Mean Girl Feminism
About the BookMean girl feminism encourages girls and women to be sassy, sarcastic, and ironic as feminist performance. Yet it coopts its affect, form, and content, from racialized oppression and protest while directing meanness toward people in marginalized groups.
Kim Hong Nguyen examines four types of white mean girl feminism prominent in North American popular culture: the bitch, the mean girl, the power couple, and the global mother. White feminists mime the anger, disempowerment, and resistance felt by people of color and other marginalized groups. Their performance allows them to pursue and claim a special place within established power structures, present as intellectually superior, advance their girl squads and their partners as part of a politics of solidarity and community, and position themselves as better, more enlightened masters than men. But, as Nguyen argues, the racialized meanness found across pop culture opens possibilities for building an intersectional feminist politics that rejects performative civility in favor of turning anger into liberation.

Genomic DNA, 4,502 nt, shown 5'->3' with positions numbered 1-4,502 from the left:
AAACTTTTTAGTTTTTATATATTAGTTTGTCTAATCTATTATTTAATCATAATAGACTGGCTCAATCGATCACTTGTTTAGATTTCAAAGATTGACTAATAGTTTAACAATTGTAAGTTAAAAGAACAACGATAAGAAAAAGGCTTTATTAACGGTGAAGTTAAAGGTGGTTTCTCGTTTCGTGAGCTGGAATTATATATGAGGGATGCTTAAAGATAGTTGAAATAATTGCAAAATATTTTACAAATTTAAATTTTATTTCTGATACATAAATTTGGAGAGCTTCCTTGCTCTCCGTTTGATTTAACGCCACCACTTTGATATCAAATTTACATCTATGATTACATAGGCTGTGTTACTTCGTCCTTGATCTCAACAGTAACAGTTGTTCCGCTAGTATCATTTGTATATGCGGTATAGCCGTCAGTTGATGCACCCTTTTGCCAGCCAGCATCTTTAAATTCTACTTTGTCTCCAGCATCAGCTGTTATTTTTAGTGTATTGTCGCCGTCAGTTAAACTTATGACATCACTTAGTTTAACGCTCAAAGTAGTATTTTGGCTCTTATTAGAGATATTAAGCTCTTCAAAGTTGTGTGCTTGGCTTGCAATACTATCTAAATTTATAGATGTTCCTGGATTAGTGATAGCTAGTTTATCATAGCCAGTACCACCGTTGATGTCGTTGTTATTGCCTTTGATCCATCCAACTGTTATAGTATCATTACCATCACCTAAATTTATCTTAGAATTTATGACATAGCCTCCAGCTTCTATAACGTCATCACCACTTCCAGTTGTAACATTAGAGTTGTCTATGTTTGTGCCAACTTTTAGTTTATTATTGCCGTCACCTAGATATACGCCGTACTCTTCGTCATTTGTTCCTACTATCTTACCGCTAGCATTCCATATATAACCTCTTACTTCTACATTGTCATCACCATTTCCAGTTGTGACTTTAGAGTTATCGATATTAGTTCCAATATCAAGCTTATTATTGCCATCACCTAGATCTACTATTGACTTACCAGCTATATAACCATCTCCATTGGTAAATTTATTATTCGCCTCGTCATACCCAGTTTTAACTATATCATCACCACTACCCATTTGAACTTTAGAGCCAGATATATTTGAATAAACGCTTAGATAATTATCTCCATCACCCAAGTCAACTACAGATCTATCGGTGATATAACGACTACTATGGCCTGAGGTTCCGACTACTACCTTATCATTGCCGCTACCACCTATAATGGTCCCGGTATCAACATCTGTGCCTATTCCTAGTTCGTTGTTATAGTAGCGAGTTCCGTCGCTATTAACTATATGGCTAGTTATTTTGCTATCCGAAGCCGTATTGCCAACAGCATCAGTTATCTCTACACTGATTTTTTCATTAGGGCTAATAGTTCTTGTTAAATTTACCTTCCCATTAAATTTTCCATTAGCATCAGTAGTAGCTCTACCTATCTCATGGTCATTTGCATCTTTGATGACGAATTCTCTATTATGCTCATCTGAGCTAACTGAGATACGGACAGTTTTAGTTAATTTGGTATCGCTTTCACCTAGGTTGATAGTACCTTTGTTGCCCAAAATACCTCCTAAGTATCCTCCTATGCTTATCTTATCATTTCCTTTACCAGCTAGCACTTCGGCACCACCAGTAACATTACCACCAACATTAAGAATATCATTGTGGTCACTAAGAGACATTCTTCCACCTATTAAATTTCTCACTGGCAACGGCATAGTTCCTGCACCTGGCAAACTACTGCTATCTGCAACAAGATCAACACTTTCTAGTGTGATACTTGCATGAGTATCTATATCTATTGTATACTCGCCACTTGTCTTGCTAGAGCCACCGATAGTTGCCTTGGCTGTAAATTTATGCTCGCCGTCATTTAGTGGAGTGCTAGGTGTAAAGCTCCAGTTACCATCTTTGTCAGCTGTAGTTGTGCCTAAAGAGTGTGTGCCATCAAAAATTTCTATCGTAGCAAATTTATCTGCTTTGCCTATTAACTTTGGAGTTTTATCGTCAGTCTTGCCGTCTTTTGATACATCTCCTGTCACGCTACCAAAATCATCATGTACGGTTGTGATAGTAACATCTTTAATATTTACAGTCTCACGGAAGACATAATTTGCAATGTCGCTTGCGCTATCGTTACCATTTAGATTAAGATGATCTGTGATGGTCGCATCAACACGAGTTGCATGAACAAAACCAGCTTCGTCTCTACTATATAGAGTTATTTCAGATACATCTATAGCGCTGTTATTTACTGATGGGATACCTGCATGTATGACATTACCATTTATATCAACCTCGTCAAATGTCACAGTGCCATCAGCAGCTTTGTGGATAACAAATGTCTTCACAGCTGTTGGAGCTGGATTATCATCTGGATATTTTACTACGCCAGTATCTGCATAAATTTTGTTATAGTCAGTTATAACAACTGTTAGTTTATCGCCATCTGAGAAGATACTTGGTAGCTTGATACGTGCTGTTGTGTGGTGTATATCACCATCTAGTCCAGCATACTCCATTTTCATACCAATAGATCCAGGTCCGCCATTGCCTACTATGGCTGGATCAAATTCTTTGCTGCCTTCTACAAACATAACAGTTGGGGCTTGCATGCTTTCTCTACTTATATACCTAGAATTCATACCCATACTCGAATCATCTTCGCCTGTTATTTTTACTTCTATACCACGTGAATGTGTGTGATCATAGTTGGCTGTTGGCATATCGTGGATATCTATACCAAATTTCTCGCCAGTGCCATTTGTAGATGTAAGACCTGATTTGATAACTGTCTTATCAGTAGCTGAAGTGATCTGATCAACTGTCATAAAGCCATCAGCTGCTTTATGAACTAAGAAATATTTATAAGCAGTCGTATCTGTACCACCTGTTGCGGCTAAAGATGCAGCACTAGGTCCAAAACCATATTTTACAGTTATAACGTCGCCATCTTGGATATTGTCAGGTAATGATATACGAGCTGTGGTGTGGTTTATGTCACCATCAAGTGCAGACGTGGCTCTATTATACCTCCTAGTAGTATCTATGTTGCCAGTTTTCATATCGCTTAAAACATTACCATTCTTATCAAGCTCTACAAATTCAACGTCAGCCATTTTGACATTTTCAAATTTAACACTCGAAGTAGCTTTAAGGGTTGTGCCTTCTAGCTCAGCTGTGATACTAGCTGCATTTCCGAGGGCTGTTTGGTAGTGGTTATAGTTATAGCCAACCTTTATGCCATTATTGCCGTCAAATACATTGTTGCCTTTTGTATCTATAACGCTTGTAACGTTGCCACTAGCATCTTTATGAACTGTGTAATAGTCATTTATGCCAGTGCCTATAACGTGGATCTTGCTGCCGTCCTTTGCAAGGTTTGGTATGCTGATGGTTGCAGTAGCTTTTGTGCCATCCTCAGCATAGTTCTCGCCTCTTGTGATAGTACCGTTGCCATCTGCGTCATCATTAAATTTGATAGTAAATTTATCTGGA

* Publication supported by the Robert Harding and Lois Claxton Humanities and Social Sciences Grant at the University of Waterloo.
About the AuthorKim Hong Nguyen is an associate professor of communication arts at the University of Waterloo and the editor of Rhetoric in Neoliberalism.
Reviews"A sweeping, smart manifesto that's crucial for white feminists to read in order to acknowledge, mitigate, and correct microaggressions and challenge oppressive systems." --Library Journal (starred review)
“This is an important book that is beautifully and powerfully written and deeply original while offering productive interventions into the study of mean girl culture and its larger impact on conversations on feminism. Nguyen does an excellent job showing the systemic and historical ways white supremacy and patriarchy enact themselves on white women’s feminist practices and creation of mean girl feminism. A vital contribution.”--Kishonna L. Gray, author of Intersectional Tech: Black Users in Digital Gaming